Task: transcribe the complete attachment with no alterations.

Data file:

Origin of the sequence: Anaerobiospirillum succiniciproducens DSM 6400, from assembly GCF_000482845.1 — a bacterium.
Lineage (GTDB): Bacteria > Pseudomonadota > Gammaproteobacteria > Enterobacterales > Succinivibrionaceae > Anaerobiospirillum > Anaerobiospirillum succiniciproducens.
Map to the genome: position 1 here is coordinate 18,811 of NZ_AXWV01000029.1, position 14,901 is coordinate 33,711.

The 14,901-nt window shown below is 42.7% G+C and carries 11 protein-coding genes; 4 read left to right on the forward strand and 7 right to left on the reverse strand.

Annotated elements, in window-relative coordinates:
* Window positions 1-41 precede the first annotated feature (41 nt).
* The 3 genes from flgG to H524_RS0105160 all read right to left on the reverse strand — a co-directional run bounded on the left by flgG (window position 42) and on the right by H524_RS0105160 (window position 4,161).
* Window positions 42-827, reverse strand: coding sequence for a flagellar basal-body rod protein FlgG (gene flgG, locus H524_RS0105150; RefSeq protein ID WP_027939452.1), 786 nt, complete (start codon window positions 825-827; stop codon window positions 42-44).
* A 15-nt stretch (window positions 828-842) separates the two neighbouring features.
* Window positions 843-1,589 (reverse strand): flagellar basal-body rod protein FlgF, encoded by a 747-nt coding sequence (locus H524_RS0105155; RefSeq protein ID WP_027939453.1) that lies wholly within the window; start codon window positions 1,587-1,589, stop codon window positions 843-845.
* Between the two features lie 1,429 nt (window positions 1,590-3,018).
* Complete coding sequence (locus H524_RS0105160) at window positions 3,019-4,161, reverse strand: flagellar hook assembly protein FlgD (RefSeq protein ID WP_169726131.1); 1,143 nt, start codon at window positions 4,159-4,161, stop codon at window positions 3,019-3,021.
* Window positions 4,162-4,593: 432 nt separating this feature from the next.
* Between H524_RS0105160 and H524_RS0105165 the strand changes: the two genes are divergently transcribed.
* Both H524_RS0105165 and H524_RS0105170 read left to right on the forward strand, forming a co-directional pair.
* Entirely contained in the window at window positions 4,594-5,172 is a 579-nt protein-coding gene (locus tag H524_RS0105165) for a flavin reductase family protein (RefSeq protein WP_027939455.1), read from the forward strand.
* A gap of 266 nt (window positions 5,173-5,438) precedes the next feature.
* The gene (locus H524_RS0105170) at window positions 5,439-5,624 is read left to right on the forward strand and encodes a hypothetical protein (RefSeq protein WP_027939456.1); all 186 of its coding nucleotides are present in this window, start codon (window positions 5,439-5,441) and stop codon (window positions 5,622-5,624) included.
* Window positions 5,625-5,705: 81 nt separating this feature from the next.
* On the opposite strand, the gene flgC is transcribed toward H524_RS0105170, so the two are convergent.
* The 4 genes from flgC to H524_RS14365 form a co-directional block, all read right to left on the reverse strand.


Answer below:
Origin of the sequence: Anaerobiospirillum succiniciproducens DSM 6400, from assembly GCF_000482845.1 — a bacterium.
Lineage (GTDB): Bacteria > Pseudomonadota > Gammaproteobacteria > Enterobacterales > Succinivibrionaceae > Anaerobiospirillum > Anaerobiospirillum succiniciproducens.
Map to the genome: position 1 here is coordinate 18,811 of NZ_AXWV01000029.1, position 14,901 is coordinate 33,711.

The 14,901-nt window shown below is 42.7% G+C and carries 11 protein-coding genes; 4 read left to right on the forward strand and 7 right to left on the reverse strand.

Annotated elements, in window-relative coordinates:
* Window positions 1-41 precede the first annotated feature (41 nt).
* The 3 genes from flgG to H524_RS0105160 all read right to left on the reverse strand — a co-directional run bounded on the left by flgG (window position 42) and on the right by H524_RS0105160 (window position 4,161).
* Window positions 42-827, reverse strand: coding sequence for a flagellar basal-body rod protein FlgG (gene flgG, locus H524_RS0105150; RefSeq protein ID WP_027939452.1), 786 nt, complete (start codon window positions 825-827; stop codon window positions 42-44).
* A 15-nt stretch (window positions 828-842) separates the two neighbouring features.
* Window positions 843-1,589 (reverse strand): flagellar basal-body rod protein FlgF, encoded by a 747-nt coding sequence (locus H524_RS0105155; RefSeq protein ID WP_027939453.1) that lies wholly within the window; start codon window positions 1,587-1,589, stop codon window positions 843-845.
* Between the two features lie 1,429 nt (window positions 1,590-3,018).
* Complete coding sequence (locus H524_RS0105160) at window positions 3,019-4,161, reverse strand: flagellar hook assembly protein FlgD (RefSeq protein ID WP_169726131.1); 1,143 nt, start codon at window positions 4,159-4,161, stop codon at window positions 3,019-3,021.
* Window positions 4,162-4,593: 432 nt separating this feature from the next.
* Between H524_RS0105160 and H524_RS0105165 the strand changes: the two genes are divergently transcribed.
* Both H524_RS0105165 and H524_RS0105170 read left to right on the forward strand, forming a co-directional pair.
* Entirely contained in the window at window positions 4,594-5,172 is a 579-nt protein-coding gene (locus tag H524_RS0105165) for a flavin reductase family protein (RefSeq protein WP_027939455.1), read from the forward strand.
* A gap of 266 nt (window positions 5,173-5,438) precedes the next feature.
* The gene (locus H524_RS0105170) at window positions 5,439-5,624 is read left to right on the forward strand and encodes a hypothetical protein (RefSeq protein WP_027939456.1); all 186 of its coding nucleotides are present in this window, start codon (window positions 5,439-5,441) and stop codon (window positions 5,622-5,624) included.
* Window positions 5,625-5,705: 81 nt separating this feature from the next.
* On the opposite strand, the gene flgC is transcribed toward H524_RS0105170, so the two are convergent.
* The 4 genes from flgC to H524_RS14365 form a co-directional block, all read right to left on the reverse strand.